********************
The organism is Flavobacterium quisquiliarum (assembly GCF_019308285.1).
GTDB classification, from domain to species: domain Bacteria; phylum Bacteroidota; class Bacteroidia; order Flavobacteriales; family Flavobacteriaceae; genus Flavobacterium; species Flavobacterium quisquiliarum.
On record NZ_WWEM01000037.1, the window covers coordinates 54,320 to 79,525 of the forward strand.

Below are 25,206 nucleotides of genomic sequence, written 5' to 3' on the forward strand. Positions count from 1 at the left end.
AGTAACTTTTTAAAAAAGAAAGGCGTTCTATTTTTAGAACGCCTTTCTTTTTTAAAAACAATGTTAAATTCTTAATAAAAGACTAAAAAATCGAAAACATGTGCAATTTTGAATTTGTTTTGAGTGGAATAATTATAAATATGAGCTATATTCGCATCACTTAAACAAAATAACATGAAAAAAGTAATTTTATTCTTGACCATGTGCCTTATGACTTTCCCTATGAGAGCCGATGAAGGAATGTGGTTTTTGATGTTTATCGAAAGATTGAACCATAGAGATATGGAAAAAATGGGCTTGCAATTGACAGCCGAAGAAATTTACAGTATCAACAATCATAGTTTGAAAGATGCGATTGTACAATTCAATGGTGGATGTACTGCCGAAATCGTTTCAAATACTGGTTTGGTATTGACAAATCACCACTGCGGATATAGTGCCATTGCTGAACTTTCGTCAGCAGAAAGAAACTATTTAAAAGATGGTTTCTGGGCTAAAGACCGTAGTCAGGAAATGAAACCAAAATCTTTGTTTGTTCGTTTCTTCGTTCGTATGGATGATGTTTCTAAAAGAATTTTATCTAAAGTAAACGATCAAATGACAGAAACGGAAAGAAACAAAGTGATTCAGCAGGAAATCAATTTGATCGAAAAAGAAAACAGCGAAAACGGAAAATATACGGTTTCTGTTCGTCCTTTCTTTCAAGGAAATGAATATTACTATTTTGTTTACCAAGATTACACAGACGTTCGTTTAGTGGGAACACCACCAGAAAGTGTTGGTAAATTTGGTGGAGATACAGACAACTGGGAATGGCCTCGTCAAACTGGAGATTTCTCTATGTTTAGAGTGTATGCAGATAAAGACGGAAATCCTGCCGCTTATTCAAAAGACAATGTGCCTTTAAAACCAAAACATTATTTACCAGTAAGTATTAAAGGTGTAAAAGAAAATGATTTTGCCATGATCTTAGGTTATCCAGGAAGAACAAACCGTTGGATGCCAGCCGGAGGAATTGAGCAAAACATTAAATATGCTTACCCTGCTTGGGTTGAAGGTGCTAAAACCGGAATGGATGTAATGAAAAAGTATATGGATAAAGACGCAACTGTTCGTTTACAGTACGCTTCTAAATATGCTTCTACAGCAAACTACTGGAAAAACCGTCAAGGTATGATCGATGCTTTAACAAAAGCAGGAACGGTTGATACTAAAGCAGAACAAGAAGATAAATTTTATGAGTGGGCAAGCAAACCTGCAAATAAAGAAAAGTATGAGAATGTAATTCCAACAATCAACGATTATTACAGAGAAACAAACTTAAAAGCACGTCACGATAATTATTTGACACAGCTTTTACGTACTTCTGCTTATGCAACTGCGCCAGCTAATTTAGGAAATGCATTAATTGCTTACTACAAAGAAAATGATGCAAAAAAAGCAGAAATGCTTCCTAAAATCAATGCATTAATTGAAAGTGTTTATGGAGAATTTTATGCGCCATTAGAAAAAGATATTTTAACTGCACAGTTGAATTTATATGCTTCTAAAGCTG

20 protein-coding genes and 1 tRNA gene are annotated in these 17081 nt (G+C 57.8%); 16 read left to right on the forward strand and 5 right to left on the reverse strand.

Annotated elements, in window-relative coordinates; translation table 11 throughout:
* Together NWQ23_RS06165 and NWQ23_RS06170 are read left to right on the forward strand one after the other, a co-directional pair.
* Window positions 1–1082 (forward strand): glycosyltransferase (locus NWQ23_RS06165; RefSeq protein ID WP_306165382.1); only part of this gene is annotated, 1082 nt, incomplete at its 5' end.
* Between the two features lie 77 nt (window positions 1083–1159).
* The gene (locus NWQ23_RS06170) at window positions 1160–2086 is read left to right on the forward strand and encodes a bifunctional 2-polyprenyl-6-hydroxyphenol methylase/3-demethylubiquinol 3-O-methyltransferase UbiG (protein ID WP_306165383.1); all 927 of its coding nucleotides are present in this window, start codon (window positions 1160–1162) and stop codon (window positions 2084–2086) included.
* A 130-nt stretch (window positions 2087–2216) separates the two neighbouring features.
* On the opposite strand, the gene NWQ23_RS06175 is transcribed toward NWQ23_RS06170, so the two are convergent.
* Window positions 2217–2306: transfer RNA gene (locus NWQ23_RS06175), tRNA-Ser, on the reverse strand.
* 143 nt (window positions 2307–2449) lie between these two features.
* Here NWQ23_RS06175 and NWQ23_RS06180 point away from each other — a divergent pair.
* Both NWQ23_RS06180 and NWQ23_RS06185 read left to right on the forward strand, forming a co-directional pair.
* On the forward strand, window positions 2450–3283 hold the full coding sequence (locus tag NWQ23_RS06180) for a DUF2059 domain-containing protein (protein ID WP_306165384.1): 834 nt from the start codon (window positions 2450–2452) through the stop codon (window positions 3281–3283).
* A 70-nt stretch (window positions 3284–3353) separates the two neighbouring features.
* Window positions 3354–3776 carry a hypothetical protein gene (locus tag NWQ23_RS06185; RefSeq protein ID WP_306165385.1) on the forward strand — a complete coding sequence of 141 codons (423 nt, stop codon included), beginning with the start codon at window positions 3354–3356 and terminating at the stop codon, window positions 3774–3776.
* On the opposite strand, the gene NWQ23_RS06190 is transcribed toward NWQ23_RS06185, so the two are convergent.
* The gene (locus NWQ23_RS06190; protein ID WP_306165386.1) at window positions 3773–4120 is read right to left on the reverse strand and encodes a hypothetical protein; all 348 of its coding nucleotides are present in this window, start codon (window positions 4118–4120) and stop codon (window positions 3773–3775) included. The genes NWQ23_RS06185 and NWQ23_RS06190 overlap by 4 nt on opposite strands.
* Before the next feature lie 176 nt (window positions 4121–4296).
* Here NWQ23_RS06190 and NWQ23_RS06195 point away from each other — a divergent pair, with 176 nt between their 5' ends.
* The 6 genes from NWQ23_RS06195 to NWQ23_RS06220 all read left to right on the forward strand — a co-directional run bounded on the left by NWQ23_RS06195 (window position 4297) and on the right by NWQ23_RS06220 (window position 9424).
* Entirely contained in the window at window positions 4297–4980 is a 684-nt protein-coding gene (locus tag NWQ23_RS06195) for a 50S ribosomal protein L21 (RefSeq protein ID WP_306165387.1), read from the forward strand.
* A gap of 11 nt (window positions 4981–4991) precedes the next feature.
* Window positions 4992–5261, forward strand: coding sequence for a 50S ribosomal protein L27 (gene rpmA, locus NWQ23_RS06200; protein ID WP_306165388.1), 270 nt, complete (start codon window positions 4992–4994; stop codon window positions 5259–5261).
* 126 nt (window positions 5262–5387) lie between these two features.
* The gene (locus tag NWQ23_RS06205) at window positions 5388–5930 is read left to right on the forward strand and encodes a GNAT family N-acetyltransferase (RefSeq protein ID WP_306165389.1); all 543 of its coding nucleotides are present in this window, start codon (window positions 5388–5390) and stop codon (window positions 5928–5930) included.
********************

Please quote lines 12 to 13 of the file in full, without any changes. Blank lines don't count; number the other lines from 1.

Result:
* A 130-nt stretch (window positions 2087–2216) separates the two neighbouring features.
* On the opposite strand, the gene NWQ23_RS06175 is transcribed toward NWQ23_RS06170, so the two are convergent.